Wise-Compare.com: Empowering Wise Decisions.

The devastated parents of a teenager who was murdered after being groomed by a county lines gang have warned that ‘any child’ can fall into the same trap – as video emerged of him being chased by his killers moments before his death.

Joe Dix became trapped in a ‘vicious cycle’ after he was approached in a park aged 15 to courier a package for cash, eventually dealing Class A drugs.

The false ‘glamour’ of easy money ended with him dying in a hail of stab wounds following a terrifying chase through a housing estate by three drug dealers after a county lines member called in his help when they thugs tried to steal his stock and cash.

Occasionally, Joe would avoid coming home to hide the injuries he had suffered from another beating. His mother revealed how she and her husband had also been drawn into a ‘double life’ as they were too ashamed to admit to anyone what was happening.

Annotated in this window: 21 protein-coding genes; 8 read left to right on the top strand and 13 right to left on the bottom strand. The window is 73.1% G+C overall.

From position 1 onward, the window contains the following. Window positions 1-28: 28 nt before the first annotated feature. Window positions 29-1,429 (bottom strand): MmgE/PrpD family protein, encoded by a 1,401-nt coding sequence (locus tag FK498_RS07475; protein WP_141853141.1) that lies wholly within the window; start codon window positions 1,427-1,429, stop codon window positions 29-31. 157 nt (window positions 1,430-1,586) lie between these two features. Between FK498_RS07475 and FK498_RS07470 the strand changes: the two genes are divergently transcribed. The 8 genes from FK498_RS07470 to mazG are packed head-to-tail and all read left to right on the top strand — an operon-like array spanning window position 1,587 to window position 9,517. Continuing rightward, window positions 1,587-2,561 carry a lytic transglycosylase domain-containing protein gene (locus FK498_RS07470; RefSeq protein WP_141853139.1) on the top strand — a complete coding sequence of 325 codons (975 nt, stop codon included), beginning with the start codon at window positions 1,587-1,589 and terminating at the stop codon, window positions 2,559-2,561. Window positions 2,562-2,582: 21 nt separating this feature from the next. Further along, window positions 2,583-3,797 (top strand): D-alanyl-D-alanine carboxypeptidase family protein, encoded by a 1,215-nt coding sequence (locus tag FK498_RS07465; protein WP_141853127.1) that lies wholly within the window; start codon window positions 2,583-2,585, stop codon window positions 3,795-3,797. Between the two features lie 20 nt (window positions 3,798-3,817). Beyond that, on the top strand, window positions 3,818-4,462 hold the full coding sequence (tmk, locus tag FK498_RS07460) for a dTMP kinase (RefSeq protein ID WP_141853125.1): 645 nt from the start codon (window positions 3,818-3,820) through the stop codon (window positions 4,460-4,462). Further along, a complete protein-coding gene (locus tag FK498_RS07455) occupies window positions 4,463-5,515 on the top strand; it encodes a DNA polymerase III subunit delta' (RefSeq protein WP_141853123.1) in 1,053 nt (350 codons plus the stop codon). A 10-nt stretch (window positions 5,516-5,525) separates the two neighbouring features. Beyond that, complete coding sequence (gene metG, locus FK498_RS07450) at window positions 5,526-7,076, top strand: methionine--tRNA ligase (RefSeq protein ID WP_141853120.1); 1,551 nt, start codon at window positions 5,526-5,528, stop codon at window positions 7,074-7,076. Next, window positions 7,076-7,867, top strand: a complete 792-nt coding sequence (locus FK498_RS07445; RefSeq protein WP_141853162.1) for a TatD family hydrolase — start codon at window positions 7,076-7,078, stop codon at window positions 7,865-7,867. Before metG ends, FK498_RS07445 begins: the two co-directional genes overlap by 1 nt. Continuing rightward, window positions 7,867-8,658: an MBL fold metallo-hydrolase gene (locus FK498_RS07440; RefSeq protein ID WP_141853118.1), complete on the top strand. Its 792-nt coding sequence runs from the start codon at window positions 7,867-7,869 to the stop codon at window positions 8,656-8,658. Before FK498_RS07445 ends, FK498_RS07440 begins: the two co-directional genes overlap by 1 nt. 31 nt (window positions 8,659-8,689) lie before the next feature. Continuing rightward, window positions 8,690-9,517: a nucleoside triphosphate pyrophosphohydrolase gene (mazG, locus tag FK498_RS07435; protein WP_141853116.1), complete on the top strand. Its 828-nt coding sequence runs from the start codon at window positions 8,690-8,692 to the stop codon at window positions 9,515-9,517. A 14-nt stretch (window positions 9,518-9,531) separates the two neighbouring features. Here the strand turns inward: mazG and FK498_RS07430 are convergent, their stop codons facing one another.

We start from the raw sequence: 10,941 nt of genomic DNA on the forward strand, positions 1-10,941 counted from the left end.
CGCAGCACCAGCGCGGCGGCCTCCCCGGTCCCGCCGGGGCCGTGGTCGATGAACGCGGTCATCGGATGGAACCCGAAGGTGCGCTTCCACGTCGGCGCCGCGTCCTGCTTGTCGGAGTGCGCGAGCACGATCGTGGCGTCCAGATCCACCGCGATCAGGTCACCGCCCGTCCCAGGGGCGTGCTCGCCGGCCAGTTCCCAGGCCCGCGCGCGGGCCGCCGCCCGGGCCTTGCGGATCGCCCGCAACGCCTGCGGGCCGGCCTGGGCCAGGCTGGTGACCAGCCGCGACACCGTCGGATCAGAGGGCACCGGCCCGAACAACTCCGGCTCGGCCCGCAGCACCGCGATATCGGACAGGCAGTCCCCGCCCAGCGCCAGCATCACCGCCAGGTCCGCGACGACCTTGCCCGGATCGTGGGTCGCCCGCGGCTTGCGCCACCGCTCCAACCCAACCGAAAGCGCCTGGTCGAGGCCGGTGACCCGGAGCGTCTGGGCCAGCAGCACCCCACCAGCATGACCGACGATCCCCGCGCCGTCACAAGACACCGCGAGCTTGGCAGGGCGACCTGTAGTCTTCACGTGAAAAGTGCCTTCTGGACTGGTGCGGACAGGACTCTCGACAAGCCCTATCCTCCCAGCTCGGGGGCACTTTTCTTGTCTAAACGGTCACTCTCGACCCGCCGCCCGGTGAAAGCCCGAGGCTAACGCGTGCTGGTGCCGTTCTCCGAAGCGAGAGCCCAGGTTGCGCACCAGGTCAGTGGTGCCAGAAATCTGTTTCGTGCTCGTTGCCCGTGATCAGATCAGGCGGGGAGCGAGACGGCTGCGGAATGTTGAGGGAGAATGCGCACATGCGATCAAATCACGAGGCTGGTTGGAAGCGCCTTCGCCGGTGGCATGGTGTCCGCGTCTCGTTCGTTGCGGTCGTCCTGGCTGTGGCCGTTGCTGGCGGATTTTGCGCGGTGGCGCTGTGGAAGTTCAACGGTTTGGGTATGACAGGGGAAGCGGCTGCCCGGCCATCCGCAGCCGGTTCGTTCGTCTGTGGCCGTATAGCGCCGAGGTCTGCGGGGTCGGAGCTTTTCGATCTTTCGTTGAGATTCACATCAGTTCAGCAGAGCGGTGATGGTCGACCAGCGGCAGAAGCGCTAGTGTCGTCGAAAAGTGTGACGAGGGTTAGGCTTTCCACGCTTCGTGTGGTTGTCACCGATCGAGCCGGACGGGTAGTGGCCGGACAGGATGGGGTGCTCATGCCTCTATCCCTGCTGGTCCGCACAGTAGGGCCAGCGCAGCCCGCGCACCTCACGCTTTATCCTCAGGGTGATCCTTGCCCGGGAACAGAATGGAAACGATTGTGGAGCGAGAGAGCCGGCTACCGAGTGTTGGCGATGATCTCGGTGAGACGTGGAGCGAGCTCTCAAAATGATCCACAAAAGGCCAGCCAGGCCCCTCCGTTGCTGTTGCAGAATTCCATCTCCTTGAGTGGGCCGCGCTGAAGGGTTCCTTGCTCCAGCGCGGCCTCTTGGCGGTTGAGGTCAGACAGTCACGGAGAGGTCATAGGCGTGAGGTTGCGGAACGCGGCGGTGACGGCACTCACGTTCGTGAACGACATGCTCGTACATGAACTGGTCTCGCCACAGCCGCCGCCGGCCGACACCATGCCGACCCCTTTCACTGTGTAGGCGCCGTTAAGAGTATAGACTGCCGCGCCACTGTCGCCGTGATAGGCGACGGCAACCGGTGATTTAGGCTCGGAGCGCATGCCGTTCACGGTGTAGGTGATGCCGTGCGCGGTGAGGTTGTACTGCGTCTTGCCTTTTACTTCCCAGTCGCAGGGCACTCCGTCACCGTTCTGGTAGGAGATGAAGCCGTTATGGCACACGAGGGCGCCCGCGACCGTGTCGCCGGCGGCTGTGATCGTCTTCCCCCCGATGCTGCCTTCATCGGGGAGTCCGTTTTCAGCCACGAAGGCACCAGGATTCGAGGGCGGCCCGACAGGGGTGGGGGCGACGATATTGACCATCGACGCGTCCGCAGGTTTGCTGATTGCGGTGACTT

On Wednesday his killers – who were all in their teens when they murdered Joe – were jailed for a total of more than 60 years.

Mrs Dix, 47 told MailOnline: ‘Don’t be blind. This can happen in front of your eyes. It could be any child. Don’t think it won’t be yours.’

Terrifying footage shows Joe desperately running from Benjamin Gil, Cameron Palmer and Hans Beeharry in Norwich on the night of January 28 last year after he was told to stop them burgling a known crack den.

The teenager was stabbed seven times and died in hospital. Four bladed weapons carried by his killers included a 24ins sword.

Joe Dix, 18, (pictured) was chased to his death by a county lines gang in Vale Green, Norwich, in January last year